I dragged myself away eventually and scampered across town to meet flatmate Maggie who has sneaked up to 4th place on the Team List Leaderboard with a series of late appearances.  We dropped in to the Rotary Room, underneath Rotary Bar and Diner near Old Street.  The Rotary Room is usually a members only bar, but we were on the guestlist for Tweat Up Meet Up, a chilled evening organised by Street Feast and Tweat Up to say thanks to all traders, workers, and bloggers for support during the first "Summer of Grub".  Cans of Camden Hells Lager were on the house, so we grabbed a couple and found a table.


It's a good looking bar, with attractive mismatching lights and mirrors all around.  The fairly-lit walk to the bar (down a staircase that is open to the elements) is reminiscent of the Gin Store at the Merchant Yard Street Feast site.  It is a shame that Rotary is only a temporary establishment, but hopefully they are going to relocate somewhere nearby.  Try and talk your way in before it disappears!



Now that the clocks have gone back, and storms are raging, it is time for the street food vendors to move indoors.  Tweat Up and Street Feast have just announced their winter project called Hawker House down the road from Broadway Market, which will run on Fridays and Saturdays for 6 weeks starting on the 8th November.  They have managed to get a 2am late license which they have never had before, and these guys know how to throw a party.  They have swapped the Gin Store for a Whisky Bar (complete with a Random Whisky Generator for the indecisive), and they will also have a Hot Bar serving up heart-warming cocktails.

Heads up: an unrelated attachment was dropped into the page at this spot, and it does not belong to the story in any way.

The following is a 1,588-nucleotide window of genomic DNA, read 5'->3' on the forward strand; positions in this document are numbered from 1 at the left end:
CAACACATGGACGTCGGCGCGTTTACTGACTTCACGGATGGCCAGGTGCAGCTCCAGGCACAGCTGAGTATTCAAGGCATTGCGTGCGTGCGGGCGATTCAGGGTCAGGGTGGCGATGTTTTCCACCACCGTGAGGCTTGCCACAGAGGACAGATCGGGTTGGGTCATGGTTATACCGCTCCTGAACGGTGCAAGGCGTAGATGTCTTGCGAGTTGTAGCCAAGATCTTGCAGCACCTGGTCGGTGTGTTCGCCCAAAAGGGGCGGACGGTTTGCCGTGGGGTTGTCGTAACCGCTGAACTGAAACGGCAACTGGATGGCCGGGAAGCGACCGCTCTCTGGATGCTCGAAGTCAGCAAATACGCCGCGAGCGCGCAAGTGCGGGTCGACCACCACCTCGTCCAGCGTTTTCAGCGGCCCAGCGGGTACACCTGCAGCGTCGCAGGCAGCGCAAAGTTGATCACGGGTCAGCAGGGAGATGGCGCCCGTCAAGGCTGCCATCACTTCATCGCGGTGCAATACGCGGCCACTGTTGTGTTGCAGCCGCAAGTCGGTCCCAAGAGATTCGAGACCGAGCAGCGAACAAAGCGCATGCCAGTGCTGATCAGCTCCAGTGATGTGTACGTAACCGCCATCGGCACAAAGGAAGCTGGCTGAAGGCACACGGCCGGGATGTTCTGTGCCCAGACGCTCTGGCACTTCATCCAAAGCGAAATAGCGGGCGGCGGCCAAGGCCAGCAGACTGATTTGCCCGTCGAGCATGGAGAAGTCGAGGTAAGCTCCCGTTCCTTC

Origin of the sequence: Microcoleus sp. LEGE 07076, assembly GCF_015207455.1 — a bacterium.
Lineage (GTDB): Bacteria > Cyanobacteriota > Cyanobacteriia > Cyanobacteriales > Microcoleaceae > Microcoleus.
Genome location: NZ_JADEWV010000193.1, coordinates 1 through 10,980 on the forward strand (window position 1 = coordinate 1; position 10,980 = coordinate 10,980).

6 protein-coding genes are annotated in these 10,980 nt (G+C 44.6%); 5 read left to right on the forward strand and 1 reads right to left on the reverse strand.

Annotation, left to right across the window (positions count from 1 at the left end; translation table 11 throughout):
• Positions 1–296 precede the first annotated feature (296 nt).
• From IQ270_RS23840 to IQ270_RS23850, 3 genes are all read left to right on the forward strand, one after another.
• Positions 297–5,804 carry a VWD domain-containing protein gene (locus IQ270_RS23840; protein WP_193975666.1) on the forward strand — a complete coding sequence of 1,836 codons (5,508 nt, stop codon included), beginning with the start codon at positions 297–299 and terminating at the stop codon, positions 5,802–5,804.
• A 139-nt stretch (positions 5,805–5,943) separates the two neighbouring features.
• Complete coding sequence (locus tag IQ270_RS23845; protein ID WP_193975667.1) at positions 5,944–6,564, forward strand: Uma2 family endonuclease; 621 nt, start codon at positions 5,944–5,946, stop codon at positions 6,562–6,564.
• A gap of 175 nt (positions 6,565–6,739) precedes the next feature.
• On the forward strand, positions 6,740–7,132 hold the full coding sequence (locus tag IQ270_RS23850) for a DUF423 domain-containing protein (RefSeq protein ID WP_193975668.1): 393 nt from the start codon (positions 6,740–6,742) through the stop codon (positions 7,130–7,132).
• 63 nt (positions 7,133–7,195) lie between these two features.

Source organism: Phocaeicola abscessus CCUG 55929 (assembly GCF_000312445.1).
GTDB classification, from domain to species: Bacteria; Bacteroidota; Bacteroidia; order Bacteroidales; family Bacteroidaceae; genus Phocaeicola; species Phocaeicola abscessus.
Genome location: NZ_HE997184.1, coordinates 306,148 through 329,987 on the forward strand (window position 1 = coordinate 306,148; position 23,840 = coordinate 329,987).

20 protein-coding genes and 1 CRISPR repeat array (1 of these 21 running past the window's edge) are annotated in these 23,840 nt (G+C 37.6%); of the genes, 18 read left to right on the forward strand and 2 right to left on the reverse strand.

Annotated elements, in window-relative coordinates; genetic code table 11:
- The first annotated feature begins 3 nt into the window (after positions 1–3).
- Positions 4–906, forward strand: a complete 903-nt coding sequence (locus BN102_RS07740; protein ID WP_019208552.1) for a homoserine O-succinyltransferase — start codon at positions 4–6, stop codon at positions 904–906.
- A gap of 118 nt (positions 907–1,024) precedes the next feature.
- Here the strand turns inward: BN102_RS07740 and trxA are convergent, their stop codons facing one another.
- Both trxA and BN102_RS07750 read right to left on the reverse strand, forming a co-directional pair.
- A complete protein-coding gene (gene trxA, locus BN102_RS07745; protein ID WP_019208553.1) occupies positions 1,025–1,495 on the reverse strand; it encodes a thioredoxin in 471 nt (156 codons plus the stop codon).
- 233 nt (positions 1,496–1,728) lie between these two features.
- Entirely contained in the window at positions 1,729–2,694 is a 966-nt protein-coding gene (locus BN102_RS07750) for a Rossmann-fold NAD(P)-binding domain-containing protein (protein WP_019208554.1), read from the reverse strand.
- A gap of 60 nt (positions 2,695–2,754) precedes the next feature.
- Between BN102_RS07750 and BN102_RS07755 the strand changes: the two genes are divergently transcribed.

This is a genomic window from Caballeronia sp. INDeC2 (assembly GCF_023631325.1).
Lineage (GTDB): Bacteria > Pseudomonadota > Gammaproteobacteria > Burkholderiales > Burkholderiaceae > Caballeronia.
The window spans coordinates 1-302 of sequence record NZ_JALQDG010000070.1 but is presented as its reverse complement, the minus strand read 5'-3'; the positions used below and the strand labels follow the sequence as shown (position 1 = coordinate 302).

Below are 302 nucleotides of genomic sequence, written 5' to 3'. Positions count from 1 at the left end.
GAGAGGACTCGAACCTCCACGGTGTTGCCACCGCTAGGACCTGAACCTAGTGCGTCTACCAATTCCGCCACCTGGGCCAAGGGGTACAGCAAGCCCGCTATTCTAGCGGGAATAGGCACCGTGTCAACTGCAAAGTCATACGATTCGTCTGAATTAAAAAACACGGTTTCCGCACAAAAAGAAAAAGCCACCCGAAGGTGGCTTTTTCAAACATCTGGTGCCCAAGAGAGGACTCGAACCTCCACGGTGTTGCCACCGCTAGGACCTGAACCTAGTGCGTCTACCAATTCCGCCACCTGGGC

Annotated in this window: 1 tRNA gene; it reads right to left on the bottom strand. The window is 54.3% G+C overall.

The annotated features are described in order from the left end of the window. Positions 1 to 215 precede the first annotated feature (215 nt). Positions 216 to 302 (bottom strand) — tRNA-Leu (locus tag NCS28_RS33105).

They will have competition in the form of Night Tales, an alternative night market that is setting up shop over two floors of a car park near Dalston Junction.  They will also have hot drinks as well as a Mezcal mezzanine, and a Negroni station.  They have secured some excellent street food vendors including BAO and Patty & Bun, and are open Thursday-Saturday every week (starting one day before Hawker House on November 7th).  The setting sounds magical with canopies, warm lighting and planted trees, and the space will also house a WWII bunker hosting "weekly live visual art and a series of interactive exhibitions".  There is more than enough room in London for two excellent night markets, and I look forward to going to both of them!  If you can't wait til next week, there is also Kerb's Halloween Hellraiser event this Friday (1st November), 6-11pm in King's Cross.


Anyway, I digress! Maggie and I decided to grab one more drink elsewhere since we were far from home, so we walked for a few minutes to get to Far Rockaway on Curtain Road, a Queens NY inspired bar and diner covered head to toe in urban art.  We stuck to Camden beer (pale ale this time) and had a wander around.  The arty bartenders were keen to show us their favourite pieces, which is a good way to break yourself in when there is so much to see.  It is a big site so it could have ended up looking a bit tacky, but they have carried off confidently, and as a result it's a fascinating place to drink.


There are lovely little touches all around, including security cameras dressed as vultures, skateboards lining the ceiling, and bottles adorned with faces looking out at the street.  If you ask nicely, they will show you in to the private room which is full of some pretty risqué art from Saki & Bitches which you can see on Wilkes blog here - NSFW warning!


There are some interesting bottled beers, though they are fairly pricey so you might want to stick to draught.  Food-wise there is plenty to choose from, including 18" pizzas, burgers and sandwiches. You should be able to find a table as it is huge, though I can imagine it will get crazy busy here at the weekends.